Jaakko Astola: "Scientific thinking cannot be learned from books"
"Researchers are like apprentices who blossom to their full potential under the supervision of a master," compares Professor Jaakko Astola.
Jaakko Astola was invited to join Academia Europaea in 2012. The independent scientific association was established in 1988 to promote education and research.
The invitation was well-deserved, as Astola’s distinguished research and teaching career in the field of signal processing spans nearly 40 years. His research interests have included mathematics, information theory and nonlinear signal processing and he has supervised dozens of doctoral students.
Astola began his academic career working on error correction coding in the 1970s and has since shifted his research focus towards image processing and compression. In 1993, he was appointed head of the Signal Processing Algorithm Group (SPAG) at TUT.
Talking about the highlights of his career, Astola, perhaps surprisingly, looks back on his years as a university student and pays tribute to his teachers Arto Salomaa and Aimo Tietäväinen.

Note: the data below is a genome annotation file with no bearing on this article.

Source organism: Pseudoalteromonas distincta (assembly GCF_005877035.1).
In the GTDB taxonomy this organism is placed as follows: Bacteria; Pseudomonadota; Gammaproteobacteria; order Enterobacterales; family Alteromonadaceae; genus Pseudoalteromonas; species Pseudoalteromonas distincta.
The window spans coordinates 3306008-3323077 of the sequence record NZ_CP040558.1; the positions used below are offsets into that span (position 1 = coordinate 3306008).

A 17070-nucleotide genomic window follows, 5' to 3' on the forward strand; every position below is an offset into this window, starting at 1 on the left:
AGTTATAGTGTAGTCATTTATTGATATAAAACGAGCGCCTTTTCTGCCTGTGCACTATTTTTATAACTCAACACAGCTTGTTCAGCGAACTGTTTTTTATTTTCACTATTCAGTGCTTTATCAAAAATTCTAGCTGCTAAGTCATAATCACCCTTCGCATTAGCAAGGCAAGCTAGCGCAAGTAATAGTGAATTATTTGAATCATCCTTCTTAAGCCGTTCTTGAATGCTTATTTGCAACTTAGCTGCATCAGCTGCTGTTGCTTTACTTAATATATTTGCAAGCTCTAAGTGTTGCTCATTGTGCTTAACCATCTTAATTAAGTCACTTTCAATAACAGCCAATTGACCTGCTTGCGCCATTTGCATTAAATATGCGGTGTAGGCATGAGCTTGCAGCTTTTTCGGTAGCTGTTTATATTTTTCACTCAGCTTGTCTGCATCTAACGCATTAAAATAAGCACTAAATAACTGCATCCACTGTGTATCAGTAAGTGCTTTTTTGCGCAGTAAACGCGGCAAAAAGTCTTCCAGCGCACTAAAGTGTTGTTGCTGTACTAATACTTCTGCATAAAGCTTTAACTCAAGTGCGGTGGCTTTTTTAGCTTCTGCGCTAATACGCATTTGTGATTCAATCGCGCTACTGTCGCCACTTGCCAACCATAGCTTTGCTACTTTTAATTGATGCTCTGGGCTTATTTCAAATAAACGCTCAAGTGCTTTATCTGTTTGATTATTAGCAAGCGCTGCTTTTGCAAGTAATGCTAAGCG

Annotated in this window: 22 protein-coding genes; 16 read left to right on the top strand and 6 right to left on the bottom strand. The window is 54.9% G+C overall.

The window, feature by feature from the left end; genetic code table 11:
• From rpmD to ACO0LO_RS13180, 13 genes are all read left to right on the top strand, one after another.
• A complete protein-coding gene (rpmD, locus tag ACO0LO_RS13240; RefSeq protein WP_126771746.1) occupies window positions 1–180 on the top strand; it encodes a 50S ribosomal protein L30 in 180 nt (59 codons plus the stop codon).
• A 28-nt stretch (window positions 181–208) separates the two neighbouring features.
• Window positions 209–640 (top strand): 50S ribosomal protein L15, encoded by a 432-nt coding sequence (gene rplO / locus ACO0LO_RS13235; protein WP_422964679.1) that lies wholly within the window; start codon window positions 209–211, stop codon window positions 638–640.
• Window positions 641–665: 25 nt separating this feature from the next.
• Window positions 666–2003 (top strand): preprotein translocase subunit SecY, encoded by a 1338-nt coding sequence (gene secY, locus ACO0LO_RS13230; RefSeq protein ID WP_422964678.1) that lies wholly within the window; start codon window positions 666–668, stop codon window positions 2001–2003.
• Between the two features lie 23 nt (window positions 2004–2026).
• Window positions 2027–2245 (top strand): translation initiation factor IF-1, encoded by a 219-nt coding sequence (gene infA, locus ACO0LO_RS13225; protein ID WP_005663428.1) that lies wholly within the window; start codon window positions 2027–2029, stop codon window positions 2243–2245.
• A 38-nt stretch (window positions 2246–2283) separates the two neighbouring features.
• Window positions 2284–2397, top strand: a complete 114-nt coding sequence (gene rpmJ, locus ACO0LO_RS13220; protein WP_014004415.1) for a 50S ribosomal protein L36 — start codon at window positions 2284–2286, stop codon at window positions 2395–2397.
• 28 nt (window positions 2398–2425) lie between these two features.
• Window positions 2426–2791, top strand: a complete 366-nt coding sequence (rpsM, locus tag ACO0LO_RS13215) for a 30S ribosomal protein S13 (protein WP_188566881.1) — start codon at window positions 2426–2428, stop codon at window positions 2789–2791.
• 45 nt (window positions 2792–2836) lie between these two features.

“They set me on the right track career-wise. Back then, I studied mathematics and applied mathematics at the University of Turku and they taught me the principles of scientific thinking.”
"Science is more than devising exact rules and methods and conducting measurements. Scientists need to understand and internalize what they’ve learned. This is possible only by spending enough time within and under the tutelage of the scientific community," he says.
Thirst for knowledge is reason enough
"Sometimes it should be enough to launch a research project just out of curiosity. There are still a lot of unresolved problems in physics and mathematics that have confounded scientists for centuries. What could be more interesting than that! But how can we find and encourage the best minds to take on the challenge? There are so many different career options out there for talented students."
Fundamental research makes up about 40 per cent of SPAG’s research activities. Other priority areas include modern multimedia and computational systems biology. SPAG consists of nearly 100 researchers and is TUT’s most international research group.
"The majority of my working hours are spent on administrative duties and I also write textbooks. I’m gradually delegating more responsibilities to others. The allure of science is getting stronger. Maybe I’ll tackle research problems that have fascinated me for the past two decades," plans Astola.